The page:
Rodeo Houston Fun

Go Texan with this guide.

It's the time of year when otherwise urban Houstonians take to the streets in ten-gallon hats, plaid shirts and spurred boots, all for the sake of celebrating a spontaneous eruption of Texan culture. With all the food and fun of a state fair and all the nonstop equine action of a western, Rodeo Houston has returned.

Houston Rodeo says "thanks!" to military personnel.

For one particular day every rodeo season, a big portion of the crowd is in uniform. This year it's February 27. Started back in 2008, the day known as Armed Forces Appreciation Day was created by Robin Young Ellis, a dedicated volunteer, in hopes of honoring military men and women by treating them to a day of fun, free of charge.

"She's a self-described military brat, and her husband, Joe, is a retired major from the Marine Corps," says Paul Lehnhoff, show vice president and officer in charge of the Armed Forces Appreciation Committee. "It's what gave her the vision and the passion to start something called 'A Salute to our Troops.'"

After its inception, interest and support for the project grew until, four years later, the military-themed event had 130 volunteers and its own committee. "It's kind of become a committee everyone wants to be on," Lehnhoff explains. "It gives us an opportunity to show our appreciation, and honoring the troops just seems to come natural to Texans."

And so, on Armed Forces Appreciation Day, 3,500 active-duty troops from every service, as well as their loved ones and plenty of veterans, are invited to take part in the festivities.

First they have a private barbecue at the Hideout, where they get to meet ropers, clowns and Texans cheerleaders before heading off to a special welcoming ceremony. And, in acknowledgment of the day, the concert and rodeo festivities all include an extra nod to the U.S. military, whether it be a flyover by a Navy F18, an Army servicewoman singing the national anthem, a mounted Marine color guard or an Air Force rappel team climbing their way down onto the stadium floor with the American flag in hand. Even the kids involved in that evening's Mutton Bustin' — an event where children ages five to six try their hands at staying on a wild and unruly sheep's back — will be military dependents.

While the program is meant especially for the men and women in uniform, other guests are asked to dress up in red, white and blue to participate in the day's theme of patriotism and support.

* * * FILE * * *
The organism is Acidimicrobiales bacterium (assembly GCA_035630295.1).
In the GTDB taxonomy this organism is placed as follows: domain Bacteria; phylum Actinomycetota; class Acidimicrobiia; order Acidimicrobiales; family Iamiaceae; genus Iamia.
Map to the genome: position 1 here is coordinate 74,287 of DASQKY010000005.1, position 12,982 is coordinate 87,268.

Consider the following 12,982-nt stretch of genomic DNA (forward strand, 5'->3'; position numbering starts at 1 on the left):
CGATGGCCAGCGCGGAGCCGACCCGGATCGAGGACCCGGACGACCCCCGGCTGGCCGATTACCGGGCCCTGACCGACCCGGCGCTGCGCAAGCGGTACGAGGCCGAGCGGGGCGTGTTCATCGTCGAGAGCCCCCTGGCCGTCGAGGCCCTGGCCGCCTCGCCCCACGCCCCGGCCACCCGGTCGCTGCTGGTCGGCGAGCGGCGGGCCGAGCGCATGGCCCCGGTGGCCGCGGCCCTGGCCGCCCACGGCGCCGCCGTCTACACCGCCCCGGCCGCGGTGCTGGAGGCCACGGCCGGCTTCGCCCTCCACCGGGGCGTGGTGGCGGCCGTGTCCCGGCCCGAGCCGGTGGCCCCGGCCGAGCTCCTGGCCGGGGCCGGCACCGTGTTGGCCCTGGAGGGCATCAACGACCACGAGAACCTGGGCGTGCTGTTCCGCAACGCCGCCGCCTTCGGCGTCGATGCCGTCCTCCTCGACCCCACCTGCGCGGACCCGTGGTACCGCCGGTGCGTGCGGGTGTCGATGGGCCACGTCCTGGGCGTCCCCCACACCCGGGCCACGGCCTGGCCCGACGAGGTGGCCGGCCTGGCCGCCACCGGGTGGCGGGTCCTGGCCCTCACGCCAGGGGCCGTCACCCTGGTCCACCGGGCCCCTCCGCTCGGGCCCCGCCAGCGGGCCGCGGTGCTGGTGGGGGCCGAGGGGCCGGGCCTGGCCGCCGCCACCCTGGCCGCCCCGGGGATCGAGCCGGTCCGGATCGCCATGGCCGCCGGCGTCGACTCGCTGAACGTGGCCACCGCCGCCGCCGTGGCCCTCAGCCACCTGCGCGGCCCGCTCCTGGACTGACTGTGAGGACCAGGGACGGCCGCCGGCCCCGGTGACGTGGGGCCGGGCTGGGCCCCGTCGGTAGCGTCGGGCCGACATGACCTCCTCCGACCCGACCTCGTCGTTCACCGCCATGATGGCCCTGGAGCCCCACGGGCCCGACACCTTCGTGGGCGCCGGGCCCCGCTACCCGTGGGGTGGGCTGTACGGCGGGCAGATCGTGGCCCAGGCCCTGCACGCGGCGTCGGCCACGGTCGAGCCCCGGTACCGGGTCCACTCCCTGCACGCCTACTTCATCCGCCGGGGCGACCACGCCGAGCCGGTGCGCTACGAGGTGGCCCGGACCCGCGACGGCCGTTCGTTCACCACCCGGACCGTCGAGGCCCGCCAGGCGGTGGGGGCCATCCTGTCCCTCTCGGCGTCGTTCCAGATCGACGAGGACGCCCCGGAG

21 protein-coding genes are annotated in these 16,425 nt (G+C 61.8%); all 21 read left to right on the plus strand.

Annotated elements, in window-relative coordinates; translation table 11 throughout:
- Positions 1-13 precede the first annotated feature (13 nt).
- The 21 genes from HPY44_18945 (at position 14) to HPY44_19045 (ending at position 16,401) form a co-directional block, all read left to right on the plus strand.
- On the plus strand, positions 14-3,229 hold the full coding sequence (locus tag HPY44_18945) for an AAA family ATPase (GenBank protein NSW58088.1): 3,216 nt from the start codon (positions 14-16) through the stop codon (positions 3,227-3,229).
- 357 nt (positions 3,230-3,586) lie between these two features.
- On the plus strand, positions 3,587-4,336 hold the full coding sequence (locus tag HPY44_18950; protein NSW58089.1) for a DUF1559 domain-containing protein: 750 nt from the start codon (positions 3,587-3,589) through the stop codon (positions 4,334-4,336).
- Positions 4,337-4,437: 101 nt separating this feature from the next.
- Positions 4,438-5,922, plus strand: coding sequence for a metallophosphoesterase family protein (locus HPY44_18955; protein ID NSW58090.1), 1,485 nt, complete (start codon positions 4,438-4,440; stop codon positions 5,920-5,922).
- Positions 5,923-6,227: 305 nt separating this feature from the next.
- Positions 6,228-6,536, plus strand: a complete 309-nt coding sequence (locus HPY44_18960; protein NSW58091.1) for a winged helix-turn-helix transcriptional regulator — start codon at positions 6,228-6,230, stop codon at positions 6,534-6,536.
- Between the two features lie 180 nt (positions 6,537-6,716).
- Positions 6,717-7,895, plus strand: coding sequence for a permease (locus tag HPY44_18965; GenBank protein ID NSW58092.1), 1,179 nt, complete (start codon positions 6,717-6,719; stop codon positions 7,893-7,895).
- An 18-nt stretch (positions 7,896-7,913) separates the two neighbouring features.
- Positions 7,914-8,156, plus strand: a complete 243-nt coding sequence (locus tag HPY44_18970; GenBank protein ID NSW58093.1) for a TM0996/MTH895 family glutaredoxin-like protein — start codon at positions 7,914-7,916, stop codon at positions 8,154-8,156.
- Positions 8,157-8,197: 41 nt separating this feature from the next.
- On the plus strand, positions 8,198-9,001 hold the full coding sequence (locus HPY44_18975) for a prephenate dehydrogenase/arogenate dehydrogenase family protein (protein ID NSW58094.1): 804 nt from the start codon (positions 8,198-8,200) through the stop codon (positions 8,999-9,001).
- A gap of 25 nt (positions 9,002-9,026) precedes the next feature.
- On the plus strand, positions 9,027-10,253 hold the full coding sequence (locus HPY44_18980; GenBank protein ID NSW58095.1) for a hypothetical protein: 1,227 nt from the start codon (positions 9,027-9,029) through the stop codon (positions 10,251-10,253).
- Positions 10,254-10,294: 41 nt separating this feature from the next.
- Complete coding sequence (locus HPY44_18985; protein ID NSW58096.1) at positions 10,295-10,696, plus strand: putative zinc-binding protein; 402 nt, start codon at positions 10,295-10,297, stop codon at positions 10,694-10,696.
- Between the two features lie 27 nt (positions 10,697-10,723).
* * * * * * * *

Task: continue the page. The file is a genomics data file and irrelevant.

After the show and concerts, the fun always moves to the fairgrounds, where hundreds of brave, selfless and exceedingly well-trained military personnel go on the attack — against the carnival games.

"Maybe it's because they have more discipline than the general public, but they do seem to do well over there," Lehnhoff chuckles. "It's kind of cool to see a big, strapping soldier carrying around a pink teddy bear."

The kids get a chance to shine in the Rodeo Rockstar Competition.

Kids have always made major contributions to the entertainment at the Houston Livestock Show and Rodeo, doing everything from painting pictures to showing their rabbits, pigs and cows, and roping calves. These days, however, they also bring reality TV's finest to the Kid's Country Stage as they compete for a chance to jump-start singing careers.

Rodeo RockStar, as it's called, made its debut last year as a way to bring in the younger demographics and, of course, their friends and family. First, an amateur singer posts an audition video on YouTube for the consideration of potential fans. Then, the ten kids in both the junior and youth age groups (six to 15 and 16 to 21 respectively) who receive the most votes get invited to the Rodeo to perform for a live audience.

Once there, the kids give the best performances they can before a group of judges. And if it's anything like last year, the contestants come in all varieties. "They can be groups or individuals, and we have a very diverse mix of music," Elizabeth Greer, executive director of attractions and exhibits, explains. "Some sang, some danced, some played their own instruments. We even had one girl get out on a picnic table in the audience with her guitar. The kids have a lot of leeway; they just have to keep it family-friendly."

Five contestants will be chosen to go on to the final round, where they will vie against others in their age group for a title accompanied by a small cash prize, a belt buckle and an opportunity to show off their skills on a float at the next year's Rodeo.

"One of the winners from last year is currently working hard to start her singing career, but we're really looking forward to having her come back to perform," Greer said.

Last year's event brought in 100 auditions, 40,000 online votes and the biggest crowd the Kids' Country Stage has ever seen, and rodeo officials hope for an even bigger show this year. They also want to expand their audience, as girls far outnumbered the male element in the previous contest.

Next Page »
My Voice Nation Help
Elvia Guzman
Elvia Guzman

How do you get tickets for the military appreciation day? My husband got out the military this past October and has been feeling pretty down, because he was unemployed until last week. We've been unable to take the kids out and would really enjoy going to that event. Thanks.


How do you get tickets to go to the military appreciaion day? My husband just got out the military this past October and had been unemployed until last week. We haven't been able to really go out because of the situation we're in, so this would be really nice.